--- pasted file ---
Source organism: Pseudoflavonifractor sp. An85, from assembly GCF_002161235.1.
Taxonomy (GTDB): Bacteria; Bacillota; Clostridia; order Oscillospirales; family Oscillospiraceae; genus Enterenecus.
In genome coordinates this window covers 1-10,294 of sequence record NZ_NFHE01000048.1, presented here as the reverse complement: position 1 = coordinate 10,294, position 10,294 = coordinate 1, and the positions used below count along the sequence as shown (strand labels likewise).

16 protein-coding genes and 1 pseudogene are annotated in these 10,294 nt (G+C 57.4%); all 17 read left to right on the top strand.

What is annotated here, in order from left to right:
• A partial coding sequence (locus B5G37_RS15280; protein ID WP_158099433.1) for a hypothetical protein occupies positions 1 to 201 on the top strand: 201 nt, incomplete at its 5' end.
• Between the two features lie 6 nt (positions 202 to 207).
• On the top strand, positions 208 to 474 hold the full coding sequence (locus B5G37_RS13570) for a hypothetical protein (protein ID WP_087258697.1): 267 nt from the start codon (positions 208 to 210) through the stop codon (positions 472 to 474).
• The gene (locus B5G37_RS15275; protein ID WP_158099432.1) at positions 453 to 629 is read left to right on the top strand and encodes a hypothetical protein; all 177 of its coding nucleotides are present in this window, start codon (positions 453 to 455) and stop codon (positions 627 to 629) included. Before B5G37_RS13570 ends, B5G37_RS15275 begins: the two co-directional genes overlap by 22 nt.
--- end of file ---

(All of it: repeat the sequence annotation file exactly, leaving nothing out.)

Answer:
Source organism: Pseudoflavonifractor sp. An85, from assembly GCF_002161235.1.
Taxonomy (GTDB): Bacteria; Bacillota; Clostridia; order Oscillospirales; family Oscillospiraceae; genus Enterenecus.
In genome coordinates this window covers 1-10,294 of sequence record NZ_NFHE01000048.1, presented here as the reverse complement: position 1 = coordinate 10,294, position 10,294 = coordinate 1, and the positions used below count along the sequence as shown (strand labels likewise).

16 protein-coding genes and 1 pseudogene are annotated in these 10,294 nt (G+C 57.4%); all 17 read left to right on the top strand.

What is annotated here, in order from left to right:
• A partial coding sequence (locus B5G37_RS15280; protein ID WP_158099433.1) for a hypothetical protein occupies positions 1 to 201 on the top strand: 201 nt, incomplete at its 5' end.
• Between the two features lie 6 nt (positions 202 to 207).
• On the top strand, positions 208 to 474 hold the full coding sequence (locus B5G37_RS13570) for a hypothetical protein (protein ID WP_087258697.1): 267 nt from the start codon (positions 208 to 210) through the stop codon (positions 472 to 474).
• The gene (locus B5G37_RS15275; protein ID WP_158099432.1) at positions 453 to 629 is read left to right on the top strand and encodes a hypothetical protein; all 177 of its coding nucleotides are present in this window, start codon (positions 453 to 455) and stop codon (positions 627 to 629) included. Before B5G37_RS13570 ends, B5G37_RS15275 begins: the two co-directional genes overlap by 22 nt.